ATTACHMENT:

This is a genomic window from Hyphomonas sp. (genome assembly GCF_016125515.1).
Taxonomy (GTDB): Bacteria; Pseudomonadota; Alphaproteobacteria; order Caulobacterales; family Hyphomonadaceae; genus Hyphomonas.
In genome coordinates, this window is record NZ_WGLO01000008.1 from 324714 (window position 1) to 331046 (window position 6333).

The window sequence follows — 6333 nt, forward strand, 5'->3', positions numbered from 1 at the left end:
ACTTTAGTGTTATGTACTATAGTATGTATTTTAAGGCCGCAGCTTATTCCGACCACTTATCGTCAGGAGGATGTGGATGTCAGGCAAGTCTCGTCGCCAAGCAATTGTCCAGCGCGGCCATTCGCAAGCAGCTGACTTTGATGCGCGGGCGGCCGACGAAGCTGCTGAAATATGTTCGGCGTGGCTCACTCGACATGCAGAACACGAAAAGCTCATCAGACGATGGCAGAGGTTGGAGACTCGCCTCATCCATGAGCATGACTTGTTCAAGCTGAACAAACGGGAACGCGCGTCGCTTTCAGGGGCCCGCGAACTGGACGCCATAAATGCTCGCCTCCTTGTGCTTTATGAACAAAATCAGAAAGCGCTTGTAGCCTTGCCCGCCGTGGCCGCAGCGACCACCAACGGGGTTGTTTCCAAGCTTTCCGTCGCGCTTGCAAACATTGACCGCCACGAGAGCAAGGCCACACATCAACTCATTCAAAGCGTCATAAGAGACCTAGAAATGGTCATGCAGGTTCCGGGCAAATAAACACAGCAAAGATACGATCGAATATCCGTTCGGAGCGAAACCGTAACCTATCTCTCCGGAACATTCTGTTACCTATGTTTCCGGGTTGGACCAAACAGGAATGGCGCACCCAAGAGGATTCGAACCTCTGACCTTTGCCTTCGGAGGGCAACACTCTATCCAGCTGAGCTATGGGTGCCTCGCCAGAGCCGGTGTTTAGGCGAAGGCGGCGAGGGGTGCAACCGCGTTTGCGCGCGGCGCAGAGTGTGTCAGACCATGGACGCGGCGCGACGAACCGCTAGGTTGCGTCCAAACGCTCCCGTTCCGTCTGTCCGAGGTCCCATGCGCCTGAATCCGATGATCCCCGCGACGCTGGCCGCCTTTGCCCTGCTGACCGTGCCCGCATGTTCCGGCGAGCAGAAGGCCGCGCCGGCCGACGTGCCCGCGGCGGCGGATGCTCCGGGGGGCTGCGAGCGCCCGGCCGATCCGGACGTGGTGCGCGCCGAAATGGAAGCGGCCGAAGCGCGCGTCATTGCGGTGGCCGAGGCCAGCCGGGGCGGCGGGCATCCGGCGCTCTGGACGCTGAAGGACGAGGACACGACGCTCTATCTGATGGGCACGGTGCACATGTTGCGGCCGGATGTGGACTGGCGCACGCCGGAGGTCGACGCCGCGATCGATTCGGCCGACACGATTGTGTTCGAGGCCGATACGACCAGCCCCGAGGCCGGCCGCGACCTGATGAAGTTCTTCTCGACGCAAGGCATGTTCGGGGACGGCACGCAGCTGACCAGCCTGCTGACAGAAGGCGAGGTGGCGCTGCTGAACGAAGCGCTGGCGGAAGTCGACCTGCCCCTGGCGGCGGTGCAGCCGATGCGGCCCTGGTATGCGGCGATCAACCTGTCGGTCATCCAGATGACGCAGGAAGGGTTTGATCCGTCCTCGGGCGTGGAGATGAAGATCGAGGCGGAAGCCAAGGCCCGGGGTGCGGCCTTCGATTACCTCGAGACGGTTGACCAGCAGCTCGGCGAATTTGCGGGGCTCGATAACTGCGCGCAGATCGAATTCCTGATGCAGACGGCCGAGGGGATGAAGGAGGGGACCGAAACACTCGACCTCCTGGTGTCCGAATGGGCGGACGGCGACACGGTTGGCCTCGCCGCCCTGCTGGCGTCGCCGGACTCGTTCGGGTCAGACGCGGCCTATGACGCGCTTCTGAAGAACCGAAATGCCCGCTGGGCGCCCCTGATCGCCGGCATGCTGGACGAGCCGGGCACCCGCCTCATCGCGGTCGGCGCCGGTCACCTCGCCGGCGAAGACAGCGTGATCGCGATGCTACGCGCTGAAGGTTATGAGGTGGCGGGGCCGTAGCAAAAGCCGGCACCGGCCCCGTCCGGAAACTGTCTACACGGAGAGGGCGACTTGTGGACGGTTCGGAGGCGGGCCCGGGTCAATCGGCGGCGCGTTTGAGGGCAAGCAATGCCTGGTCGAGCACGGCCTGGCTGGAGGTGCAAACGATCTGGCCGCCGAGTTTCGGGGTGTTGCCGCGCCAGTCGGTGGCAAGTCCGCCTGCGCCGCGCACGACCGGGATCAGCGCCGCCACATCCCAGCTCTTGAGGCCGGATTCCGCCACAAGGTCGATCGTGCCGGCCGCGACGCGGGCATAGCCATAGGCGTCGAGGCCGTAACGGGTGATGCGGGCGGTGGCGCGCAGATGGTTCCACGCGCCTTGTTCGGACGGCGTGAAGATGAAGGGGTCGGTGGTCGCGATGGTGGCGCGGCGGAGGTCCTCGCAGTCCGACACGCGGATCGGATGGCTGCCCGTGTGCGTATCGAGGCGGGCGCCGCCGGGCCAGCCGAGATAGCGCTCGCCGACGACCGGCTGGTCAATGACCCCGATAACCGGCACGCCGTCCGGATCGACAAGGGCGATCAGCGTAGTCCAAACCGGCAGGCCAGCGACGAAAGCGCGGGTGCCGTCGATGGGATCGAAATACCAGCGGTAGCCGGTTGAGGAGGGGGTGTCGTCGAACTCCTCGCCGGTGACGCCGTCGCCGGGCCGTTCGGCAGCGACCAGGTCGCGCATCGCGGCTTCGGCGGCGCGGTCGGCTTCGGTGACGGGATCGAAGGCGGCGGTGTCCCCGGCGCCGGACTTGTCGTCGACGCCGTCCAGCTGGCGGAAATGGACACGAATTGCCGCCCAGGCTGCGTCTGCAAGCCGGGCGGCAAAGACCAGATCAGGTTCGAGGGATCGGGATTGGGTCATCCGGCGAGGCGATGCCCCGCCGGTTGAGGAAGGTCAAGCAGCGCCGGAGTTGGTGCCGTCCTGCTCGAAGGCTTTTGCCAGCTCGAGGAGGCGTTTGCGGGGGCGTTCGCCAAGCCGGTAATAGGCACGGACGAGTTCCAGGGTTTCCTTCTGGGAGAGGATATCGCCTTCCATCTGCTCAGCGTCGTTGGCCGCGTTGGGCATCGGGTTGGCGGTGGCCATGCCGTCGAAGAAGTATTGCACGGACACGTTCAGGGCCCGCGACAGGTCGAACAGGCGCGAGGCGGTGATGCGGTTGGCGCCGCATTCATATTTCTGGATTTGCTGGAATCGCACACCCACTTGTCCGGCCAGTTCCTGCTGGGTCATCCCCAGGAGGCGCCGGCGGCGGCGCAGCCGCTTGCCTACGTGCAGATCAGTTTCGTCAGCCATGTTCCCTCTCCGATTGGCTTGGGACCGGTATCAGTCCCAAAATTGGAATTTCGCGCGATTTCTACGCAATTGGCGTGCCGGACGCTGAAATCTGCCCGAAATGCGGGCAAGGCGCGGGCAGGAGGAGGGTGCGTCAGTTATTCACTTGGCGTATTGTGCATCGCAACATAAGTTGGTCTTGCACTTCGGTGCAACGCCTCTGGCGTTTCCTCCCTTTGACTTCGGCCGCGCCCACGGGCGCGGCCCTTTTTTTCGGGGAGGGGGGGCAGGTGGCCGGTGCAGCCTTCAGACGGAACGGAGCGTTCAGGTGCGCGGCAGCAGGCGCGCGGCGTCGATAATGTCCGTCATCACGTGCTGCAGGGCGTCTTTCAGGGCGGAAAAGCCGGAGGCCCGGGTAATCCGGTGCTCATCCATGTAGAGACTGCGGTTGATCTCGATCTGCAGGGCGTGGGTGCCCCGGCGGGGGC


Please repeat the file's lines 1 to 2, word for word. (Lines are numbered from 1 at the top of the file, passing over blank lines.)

This is a genomic window from Hyphomonas sp. (genome assembly GCF_016125515.1).
Taxonomy (GTDB): Bacteria; Pseudomonadota; Alphaproteobacteria; order Caulobacterales; family Hyphomonadaceae; genus Hyphomonas.